you will find suggestions on what to read next.

Thursday, February 11, 2010

Hunger Games 3rd Book Cover Revealed

Released August 24, 2010

Can't Wait!!!!

Doodle for Google

This article originally appeared in SLJ's Extra Helping. Sign up now!
Lauren Barack -- School Library Journal, 2/8/2010
Google invites K–12 public and private students to pick up a pen, pencil, paintbrush, or mouse between now and March 31, 2010, to create an illustration that best expresses this year’s Doodle 4 Google theme: “If I Could Do Anything, I Would…”

The search giant’s annual competition drew more than 28,000 entries last year, when students let their imaginations fly, hoping their doodle might nab the grand prize and make it to the front page of Google. Last year that honor went to then-sixth-grader Christin Engelberth (winning doodle pictured) from Bernard Harris Middle School in San Antonio, TX.

This year Eric Carle, author and illustrator of The Very Hungry Caterpillar and a master doodler himself, will join the ranks of eight other expert jurors to help select a winner from the thousands of expected entries.

Google’s passion for doodling goes back to 1999 when founder Larry Page and Sergey Brin played with the corporate logo, putting a stick figure behind an ‘O’ to make it clear they were out of the office while at the annual art festival Burning Man. A year later, Webmaster Dennis Hwang was tapped to create a doodle for Bastille Day, an illustration so successful and popular that Hwang was made chief doodler, whose new plays on the logo are featured regularly.

While getting a doodle online in front of billions of faces is a pretty big reward in itself, Google is also offering a $15,000 college scholarship to the national winner, a laptop computer, a trip to New York, plus other prizes including a $25,000 technology grant for the winner’s school. Laptop computers and design tablets will go to the four national finalists, with the 40 regional finalists scoring a trip to New York for the May 26 announcement, with their doodles hanging in the Smithsonian’s Cooper-Hewitt National Design Museum.

But hurry! Registration must be completed by March 17, with entries due March 31. Those schools that submit at least six doodles before March 10 are entered for some extra credit—a side contest with prizes of 20 netbook computers for up to eight winners.

For students, this may be the one time each year teachers can encourage them to put down their homework and, well, start doodling.

Dystopia? What is it?

A dystopia (from the Ancient Greek δυσ-: bad-, ill- and τόπος: place, landscape) alternatively, cacotopia,[1], or anti-utopia) is a vision, of an often futuristic society, which has developed into a negative Version of Utopia. A Dystopia is often characterized by a authoritarian or totalitarian form of government. It often features different kinds of repressive social control systems, a lack or total absence of individual freedoms and expressions and a state of constant warfare or violence.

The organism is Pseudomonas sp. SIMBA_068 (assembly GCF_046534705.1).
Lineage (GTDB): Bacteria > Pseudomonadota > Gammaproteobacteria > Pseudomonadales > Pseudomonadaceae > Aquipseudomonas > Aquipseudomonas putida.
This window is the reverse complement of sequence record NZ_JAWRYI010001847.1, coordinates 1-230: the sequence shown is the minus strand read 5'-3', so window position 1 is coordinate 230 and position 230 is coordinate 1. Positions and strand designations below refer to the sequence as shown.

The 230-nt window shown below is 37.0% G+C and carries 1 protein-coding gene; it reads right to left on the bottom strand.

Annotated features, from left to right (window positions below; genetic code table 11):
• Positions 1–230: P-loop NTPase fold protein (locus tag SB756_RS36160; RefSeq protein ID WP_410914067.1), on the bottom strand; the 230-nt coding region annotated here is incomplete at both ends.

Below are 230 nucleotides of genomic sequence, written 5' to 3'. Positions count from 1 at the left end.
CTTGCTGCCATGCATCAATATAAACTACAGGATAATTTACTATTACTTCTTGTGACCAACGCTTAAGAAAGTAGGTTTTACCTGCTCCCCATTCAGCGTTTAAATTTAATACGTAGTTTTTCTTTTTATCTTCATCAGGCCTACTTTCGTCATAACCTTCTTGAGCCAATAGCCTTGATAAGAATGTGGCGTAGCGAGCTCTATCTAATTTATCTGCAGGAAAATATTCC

from Wikipedia

Restoring Harmony by Joelle Anthony

Another dystopian novel about the Collapse of Government as we know it. Molly McClure is 16 and living in the year 2041. What might have been fun in the “good old days” before all the oil ran out, before the Collapse, becomes a travel adventure of survival. When health problems cause uncertainty for Molly’s family both in the United States and Canada, Molly must leave her isolated farming island in Canada for the very first time. The world that greets her is anything but welcoming. Food is scarce, crime is thriving and cities are abandoned and falling down. Everything is dangerous and trust is at a premium. Molly needs to grow up quickly and make tough decisions about who she can trust so that she can convince her grandparents to go back to Canada with her. The trip to bring her grandfather back as the island’s doctor becomes a rescue mission. She faces challenges at every turn including a dangerous crime organization.

The book is an easy read and draws you into the lives of its down to earth, resourceful characters. Will Molly be able to complete her missions? Will everyone remain safe? Read Restoring Harmony and find out.

Due Out May 13, 2010

Reading Next: The Knife of Never Letting Go

Warner Bros Picks Up New Book, Heist Society

Source:The Hollywood Reporter February 5, 2010

Warner Bros. Pictures has picked up the film rights to "Heist Society," author Ally Carter's young adult thriller novel hitting stores on Tuesday, February 9. The Hollywood Reporter says Shauna Cross (Whip It) will write the script with Denise Di Novi producing with Di Novi Pictures' Alison Greenspan.